Yesterday I gave class time for my students to use and explore our class blog where I would like them to post all of their reading reactions for our first unit. The blog, http://www.21publish.com/, presented some challenges in terms of logging in. I think that this was also being blocked, on some computers, by our school filtering system. By giving class time to work on the blog, I learned several things. First, I could see which students were having trouble and start to help them figure it out. Secondly and more importantly, I gave them a chance to problem solve together. I learned more about the blog from them. As a teacher, I do not need to know a technology to the level of expertise in order to introduce it and use it effectively in my classroom. I can, and did, rely on my students' different levels and areas of expertise to help us all acheive a higher level of efficiency.
Here's how the use of technology really paid off. The day's lesson was a review of word choice decisions that writers consider including sexist language, colloquialisms, and dialects. Not exactly the most exciting topic of conversation for a group of teenagers-read this excerpt from our grammar handbook and be prepared to discuss it tomorrow in class. My class' homework was not only to read and think about the information, but then to write a blog entry. Besides some technical problems, the majority of the students had the reading and response completed by class time. During class I gave them all time to read each other's ideas and leave comments. Then, we closed the computers and had the class discussion. I have never seen or heard such an impassioned or diverse discussion about this topic. Everyone contributed to the blog and to the class discussion. Regardless of personal opinions about the issues examined, we came to a class consensus about how a good writer considers to feelings and perceptions of the reader because ultimately the goal is to communicate your ideas, not advocate for or against "politically correct" language.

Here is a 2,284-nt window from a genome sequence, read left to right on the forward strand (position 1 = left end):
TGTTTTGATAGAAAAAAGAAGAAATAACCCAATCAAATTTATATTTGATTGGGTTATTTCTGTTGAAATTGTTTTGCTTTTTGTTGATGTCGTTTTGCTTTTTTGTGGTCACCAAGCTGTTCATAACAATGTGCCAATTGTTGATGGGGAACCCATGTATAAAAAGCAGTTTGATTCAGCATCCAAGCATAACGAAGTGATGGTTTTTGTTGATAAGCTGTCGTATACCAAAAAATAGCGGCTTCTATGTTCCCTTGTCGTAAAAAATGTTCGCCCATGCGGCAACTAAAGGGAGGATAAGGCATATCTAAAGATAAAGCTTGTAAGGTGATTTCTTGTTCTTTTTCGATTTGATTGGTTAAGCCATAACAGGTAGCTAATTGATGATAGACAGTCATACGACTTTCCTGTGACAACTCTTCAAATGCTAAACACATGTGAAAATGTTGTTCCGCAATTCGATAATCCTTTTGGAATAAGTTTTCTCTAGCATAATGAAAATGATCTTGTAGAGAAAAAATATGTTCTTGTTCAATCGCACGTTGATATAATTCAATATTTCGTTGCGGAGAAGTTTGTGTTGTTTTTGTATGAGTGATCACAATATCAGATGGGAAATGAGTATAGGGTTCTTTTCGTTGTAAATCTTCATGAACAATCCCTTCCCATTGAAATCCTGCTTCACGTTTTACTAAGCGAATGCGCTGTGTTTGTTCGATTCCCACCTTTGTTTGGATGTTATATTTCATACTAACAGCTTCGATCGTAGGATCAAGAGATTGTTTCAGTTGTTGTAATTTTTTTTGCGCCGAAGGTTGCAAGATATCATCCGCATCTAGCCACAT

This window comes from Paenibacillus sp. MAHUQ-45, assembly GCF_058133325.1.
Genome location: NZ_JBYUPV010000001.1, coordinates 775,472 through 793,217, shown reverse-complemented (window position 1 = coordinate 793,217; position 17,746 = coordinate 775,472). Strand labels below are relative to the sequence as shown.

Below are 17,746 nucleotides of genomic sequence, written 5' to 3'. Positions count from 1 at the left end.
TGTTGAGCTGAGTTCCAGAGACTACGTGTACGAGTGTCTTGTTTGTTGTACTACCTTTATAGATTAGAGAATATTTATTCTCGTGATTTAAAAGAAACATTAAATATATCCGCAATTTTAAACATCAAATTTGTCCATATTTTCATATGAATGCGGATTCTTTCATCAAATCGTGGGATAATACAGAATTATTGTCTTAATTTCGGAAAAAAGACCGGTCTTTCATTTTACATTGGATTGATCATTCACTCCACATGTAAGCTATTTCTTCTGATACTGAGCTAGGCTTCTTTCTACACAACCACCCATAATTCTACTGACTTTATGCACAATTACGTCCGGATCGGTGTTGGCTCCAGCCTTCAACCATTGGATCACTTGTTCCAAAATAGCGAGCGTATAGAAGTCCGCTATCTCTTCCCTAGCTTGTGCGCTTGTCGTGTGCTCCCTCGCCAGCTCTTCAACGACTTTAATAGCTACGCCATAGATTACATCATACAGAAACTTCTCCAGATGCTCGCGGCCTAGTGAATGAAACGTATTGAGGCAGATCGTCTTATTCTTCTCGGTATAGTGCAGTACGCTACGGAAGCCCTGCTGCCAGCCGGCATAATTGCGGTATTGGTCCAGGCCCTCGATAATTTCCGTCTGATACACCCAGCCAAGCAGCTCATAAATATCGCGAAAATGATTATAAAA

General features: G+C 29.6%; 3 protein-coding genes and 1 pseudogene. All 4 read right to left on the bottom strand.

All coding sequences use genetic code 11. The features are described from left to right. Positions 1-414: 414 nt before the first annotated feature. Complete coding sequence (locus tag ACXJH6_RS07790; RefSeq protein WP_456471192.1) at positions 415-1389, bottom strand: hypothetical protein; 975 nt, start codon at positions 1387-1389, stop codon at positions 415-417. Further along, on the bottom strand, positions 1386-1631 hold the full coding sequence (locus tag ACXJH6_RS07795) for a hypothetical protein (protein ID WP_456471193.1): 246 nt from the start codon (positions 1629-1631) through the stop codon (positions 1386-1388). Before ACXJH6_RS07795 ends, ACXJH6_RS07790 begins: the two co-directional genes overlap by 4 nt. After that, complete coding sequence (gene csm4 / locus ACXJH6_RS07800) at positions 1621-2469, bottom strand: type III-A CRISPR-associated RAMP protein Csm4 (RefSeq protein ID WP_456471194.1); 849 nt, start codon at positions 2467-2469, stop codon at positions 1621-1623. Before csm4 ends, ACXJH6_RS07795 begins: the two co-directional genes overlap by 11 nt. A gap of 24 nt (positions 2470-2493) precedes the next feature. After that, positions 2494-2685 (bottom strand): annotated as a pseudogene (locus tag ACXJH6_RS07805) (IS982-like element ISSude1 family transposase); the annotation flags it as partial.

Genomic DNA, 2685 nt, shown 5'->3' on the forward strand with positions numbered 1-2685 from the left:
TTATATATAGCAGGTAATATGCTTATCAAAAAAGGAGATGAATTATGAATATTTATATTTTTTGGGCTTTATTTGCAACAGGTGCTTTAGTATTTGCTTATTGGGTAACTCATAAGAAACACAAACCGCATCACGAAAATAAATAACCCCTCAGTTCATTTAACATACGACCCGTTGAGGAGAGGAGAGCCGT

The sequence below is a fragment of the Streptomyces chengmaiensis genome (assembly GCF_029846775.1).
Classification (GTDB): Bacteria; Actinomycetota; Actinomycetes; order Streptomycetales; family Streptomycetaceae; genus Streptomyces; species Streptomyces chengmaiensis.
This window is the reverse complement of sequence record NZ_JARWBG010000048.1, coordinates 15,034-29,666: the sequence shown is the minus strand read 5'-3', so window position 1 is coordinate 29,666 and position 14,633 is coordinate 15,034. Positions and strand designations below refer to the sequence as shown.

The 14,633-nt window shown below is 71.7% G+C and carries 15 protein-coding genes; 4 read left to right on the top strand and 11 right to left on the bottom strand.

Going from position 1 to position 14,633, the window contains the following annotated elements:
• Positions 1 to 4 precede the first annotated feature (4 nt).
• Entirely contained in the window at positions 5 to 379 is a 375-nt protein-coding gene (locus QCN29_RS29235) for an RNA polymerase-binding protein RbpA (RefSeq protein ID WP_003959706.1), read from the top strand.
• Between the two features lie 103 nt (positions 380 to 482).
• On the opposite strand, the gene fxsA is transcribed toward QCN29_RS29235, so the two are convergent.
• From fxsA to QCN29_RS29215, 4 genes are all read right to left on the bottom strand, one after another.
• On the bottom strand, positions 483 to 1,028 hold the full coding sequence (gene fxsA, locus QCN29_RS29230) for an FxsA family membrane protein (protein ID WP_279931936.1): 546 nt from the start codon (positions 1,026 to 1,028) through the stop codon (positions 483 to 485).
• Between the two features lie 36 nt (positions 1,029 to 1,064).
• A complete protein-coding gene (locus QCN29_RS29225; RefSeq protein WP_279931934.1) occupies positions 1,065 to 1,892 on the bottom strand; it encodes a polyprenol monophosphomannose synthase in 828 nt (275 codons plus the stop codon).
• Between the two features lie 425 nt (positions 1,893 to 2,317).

The last ten minutes of class were spent back on http://www.librarything.com/. I pointed out some more areas of the website were they could get or contribute information.
Overall, my students were engaged, participating, and learning about grammar and using technology efficiently and productively. It certainly was one of my best classes ever.